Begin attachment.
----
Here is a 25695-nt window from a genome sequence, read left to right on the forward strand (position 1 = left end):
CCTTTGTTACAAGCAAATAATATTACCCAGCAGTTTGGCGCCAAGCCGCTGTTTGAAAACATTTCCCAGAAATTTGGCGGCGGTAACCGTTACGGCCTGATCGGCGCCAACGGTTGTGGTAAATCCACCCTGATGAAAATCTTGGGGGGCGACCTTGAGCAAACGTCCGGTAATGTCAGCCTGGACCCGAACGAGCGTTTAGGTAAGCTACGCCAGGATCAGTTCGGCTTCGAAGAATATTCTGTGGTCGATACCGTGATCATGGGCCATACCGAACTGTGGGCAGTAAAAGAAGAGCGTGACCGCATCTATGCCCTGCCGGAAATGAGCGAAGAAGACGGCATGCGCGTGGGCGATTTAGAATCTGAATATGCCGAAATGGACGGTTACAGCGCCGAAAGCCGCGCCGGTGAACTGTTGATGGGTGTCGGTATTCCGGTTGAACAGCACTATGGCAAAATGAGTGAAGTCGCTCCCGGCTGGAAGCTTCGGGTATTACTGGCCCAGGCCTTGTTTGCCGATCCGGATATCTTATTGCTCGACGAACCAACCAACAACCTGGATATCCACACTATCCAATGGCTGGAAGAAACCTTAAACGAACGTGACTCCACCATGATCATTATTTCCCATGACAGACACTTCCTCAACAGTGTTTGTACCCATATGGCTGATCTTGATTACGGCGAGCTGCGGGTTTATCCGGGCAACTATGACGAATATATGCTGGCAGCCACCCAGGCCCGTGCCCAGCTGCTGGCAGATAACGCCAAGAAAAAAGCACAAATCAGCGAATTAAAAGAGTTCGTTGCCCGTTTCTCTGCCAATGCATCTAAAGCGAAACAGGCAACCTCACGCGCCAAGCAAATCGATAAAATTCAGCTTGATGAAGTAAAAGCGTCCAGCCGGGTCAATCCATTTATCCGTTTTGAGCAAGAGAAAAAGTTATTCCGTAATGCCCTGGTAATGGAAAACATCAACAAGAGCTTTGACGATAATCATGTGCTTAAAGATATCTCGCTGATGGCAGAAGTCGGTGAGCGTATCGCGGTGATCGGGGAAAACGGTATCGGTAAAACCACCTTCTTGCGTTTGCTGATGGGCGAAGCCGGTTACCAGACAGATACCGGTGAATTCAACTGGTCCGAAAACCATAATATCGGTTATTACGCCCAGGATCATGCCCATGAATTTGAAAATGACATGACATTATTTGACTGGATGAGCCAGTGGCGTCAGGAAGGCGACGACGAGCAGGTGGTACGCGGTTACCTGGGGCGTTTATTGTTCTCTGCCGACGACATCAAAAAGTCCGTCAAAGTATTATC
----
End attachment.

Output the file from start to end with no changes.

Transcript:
Here is a 25695-nt window from a genome sequence, read left to right on the forward strand (position 1 = left end):
CCTTTGTTACAAGCAAATAATATTACCCAGCAGTTTGGCGCCAAGCCGCTGTTTGAAAACATTTCCCAGAAATTTGGCGGCGGTAACCGTTACGGCCTGATCGGCGCCAACGGTTGTGGTAAATCCACCCTGATGAAAATCTTGGGGGGCGACCTTGAGCAAACGTCCGGTAATGTCAGCCTGGACCCGAACGAGCGTTTAGGTAAGCTACGCCAGGATCAGTTCGGCTTCGAAGAATATTCTGTGGTCGATACCGTGATCATGGGCCATACCGAACTGTGGGCAGTAAAAGAAGAGCGTGACCGCATCTATGCCCTGCCGGAAATGAGCGAAGAAGACGGCATGCGCGTGGGCGATTTAGAATCTGAATATGCCGAAATGGACGGTTACAGCGCCGAAAGCCGCGCCGGTGAACTGTTGATGGGTGTCGGTATTCCGGTTGAACAGCACTATGGCAAAATGAGTGAAGTCGCTCCCGGCTGGAAGCTTCGGGTATTACTGGCCCAGGCCTTGTTTGCCGATCCGGATATCTTATTGCTCGACGAACCAACCAACAACCTGGATATCCACACTATCCAATGGCTGGAAGAAACCTTAAACGAACGTGACTCCACCATGATCATTATTTCCCATGACAGACACTTCCTCAACAGTGTTTGTACCCATATGGCTGATCTTGATTACGGCGAGCTGCGGGTTTATCCGGGCAACTATGACGAATATATGCTGGCAGCCACCCAGGCCCGTGCCCAGCTGCTGGCAGATAACGCCAAGAAAAAAGCACAAATCAGCGAATTAAAAGAGTTCGTTGCCCGTTTCTCTGCCAATGCATCTAAAGCGAAACAGGCAACCTCACGCGCCAAGCAAATCGATAAAATTCAGCTTGATGAAGTAAAAGCGTCCAGCCGGGTCAATCCATTTATCCGTTTTGAGCAAGAGAAAAAGTTATTCCGTAATGCCCTGGTAATGGAAAACATCAACAAGAGCTTTGACGATAATCATGTGCTTAAAGATATCTCGCTGATGGCAGAAGTCGGTGAGCGTATCGCGGTGATCGGGGAAAACGGTATCGGTAAAACCACCTTCTTGCGTTTGCTGATGGGCGAAGCCGGTTACCAGACAGATACCGGTGAATTCAACTGGTCCGAAAACCATAATATCGGTTATTACGCCCAGGATCATGCCCATGAATTTGAAAATGACATGACATTATTTGACTGGATGAGCCAGTGGCGTCAGGAAGGCGACGACGAGCAGGTGGTACGCGGTTACCTGGGGCGTTTATTGTTCTCTGCCGACGACATCAAAAAGTCCGTCAAAGTATTATC